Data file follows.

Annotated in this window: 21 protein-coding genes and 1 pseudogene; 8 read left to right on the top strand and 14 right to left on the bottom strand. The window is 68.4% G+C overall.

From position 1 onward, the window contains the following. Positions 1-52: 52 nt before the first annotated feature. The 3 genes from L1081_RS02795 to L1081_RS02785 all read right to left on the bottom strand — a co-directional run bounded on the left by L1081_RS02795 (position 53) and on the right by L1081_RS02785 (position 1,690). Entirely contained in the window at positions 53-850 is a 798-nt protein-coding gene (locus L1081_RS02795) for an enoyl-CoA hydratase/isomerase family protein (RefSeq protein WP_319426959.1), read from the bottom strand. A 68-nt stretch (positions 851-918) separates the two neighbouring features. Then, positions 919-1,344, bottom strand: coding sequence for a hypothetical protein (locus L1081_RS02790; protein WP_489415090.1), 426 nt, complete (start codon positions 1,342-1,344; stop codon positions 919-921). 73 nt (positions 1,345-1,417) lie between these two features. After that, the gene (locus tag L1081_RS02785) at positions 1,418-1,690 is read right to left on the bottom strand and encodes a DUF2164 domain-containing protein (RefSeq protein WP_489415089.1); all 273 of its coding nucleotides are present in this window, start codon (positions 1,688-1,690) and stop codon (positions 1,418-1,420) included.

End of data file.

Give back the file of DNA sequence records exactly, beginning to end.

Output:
Annotated in this window: 21 protein-coding genes and 1 pseudogene; 8 read left to right on the top strand and 14 right to left on the bottom strand. The window is 68.4% G+C overall.

From position 1 onward, the window contains the following. Positions 1-52: 52 nt before the first annotated feature. The 3 genes from L1081_RS02795 to L1081_RS02785 all read right to left on the bottom strand — a co-directional run bounded on the left by L1081_RS02795 (position 53) and on the right by L1081_RS02785 (position 1,690). Entirely contained in the window at positions 53-850 is a 798-nt protein-coding gene (locus L1081_RS02795) for an enoyl-CoA hydratase/isomerase family protein (RefSeq protein WP_319426959.1), read from the bottom strand. A 68-nt stretch (positions 851-918) separates the two neighbouring features. Then, positions 919-1,344, bottom strand: coding sequence for a hypothetical protein (locus L1081_RS02790; protein WP_489415090.1), 426 nt, complete (start codon positions 1,342-1,344; stop codon positions 919-921). 73 nt (positions 1,345-1,417) lie between these two features. After that, the gene (locus tag L1081_RS02785) at positions 1,418-1,690 is read right to left on the bottom strand and encodes a DUF2164 domain-containing protein (RefSeq protein WP_489415089.1); all 273 of its coding nucleotides are present in this window, start codon (positions 1,688-1,690) and stop codon (positions 1,418-1,420) included.